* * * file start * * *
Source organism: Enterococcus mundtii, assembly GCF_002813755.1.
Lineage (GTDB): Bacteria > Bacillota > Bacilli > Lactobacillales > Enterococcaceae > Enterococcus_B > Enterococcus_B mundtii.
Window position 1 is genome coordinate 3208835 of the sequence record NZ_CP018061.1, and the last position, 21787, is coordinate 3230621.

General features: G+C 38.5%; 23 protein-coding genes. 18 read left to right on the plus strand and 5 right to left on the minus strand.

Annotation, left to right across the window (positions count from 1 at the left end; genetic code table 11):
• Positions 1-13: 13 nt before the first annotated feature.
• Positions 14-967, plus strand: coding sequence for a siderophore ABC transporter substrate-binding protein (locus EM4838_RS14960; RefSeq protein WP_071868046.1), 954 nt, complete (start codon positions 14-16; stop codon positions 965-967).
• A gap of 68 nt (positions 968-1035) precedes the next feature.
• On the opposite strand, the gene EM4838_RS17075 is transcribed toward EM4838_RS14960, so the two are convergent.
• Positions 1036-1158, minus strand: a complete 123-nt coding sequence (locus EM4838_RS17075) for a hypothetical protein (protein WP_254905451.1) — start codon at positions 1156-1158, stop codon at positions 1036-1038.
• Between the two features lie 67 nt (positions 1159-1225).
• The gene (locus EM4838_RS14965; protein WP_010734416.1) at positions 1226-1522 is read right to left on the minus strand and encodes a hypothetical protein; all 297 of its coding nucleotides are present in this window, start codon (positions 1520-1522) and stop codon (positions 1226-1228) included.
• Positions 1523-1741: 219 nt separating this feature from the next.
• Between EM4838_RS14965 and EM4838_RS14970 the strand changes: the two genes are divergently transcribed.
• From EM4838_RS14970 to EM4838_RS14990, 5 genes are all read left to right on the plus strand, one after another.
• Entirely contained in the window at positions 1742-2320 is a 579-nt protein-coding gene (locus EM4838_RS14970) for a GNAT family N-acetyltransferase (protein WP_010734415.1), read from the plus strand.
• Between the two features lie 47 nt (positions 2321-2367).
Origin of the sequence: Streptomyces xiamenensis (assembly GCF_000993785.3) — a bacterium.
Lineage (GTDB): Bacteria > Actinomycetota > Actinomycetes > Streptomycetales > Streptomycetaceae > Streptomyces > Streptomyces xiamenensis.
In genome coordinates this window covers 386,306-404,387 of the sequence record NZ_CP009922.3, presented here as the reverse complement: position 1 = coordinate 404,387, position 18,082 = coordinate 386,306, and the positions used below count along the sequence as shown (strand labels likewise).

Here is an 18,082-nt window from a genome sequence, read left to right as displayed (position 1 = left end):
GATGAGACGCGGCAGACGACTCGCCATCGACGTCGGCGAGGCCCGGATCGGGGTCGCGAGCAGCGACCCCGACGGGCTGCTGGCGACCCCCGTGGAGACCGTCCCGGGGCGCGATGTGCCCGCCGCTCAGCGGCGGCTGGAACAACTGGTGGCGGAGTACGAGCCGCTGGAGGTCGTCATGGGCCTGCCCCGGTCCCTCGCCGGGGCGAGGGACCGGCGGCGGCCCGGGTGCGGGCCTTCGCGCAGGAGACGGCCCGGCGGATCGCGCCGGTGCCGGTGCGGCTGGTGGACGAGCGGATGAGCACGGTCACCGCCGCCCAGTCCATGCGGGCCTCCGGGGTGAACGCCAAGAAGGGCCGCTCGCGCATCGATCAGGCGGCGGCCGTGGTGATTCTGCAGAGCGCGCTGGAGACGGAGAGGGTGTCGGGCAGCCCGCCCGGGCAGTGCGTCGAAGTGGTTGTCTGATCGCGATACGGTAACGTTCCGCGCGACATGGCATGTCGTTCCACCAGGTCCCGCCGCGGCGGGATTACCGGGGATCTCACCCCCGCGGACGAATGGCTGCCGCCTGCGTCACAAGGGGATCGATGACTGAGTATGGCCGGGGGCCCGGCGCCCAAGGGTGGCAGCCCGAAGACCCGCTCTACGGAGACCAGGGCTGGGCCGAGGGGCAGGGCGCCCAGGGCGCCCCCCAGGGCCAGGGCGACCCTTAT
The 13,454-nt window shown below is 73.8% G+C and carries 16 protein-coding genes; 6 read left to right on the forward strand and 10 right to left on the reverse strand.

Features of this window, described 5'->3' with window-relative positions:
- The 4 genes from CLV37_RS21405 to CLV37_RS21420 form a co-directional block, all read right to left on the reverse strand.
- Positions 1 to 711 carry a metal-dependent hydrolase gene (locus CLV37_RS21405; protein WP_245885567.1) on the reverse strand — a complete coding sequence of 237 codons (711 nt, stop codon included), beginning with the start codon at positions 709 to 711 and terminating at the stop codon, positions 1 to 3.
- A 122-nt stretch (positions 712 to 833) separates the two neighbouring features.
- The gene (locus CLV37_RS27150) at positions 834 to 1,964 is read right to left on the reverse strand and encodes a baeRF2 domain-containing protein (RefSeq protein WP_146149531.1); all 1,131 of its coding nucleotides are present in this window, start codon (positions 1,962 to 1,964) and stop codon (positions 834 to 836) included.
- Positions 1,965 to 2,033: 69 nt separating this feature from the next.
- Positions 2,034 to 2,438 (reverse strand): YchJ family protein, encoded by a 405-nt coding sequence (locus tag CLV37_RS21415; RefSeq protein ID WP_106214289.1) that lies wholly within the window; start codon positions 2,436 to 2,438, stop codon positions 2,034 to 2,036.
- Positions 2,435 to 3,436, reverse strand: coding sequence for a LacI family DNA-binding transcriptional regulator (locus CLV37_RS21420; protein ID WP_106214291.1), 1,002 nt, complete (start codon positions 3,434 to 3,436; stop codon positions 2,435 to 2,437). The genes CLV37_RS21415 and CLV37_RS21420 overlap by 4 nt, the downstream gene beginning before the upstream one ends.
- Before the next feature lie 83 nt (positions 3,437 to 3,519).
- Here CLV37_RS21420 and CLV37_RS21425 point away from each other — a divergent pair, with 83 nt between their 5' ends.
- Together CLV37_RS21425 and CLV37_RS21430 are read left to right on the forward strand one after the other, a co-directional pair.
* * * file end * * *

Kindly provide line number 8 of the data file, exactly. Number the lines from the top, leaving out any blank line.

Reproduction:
• A gap of 68 nt (positions 968-1035) precedes the next feature.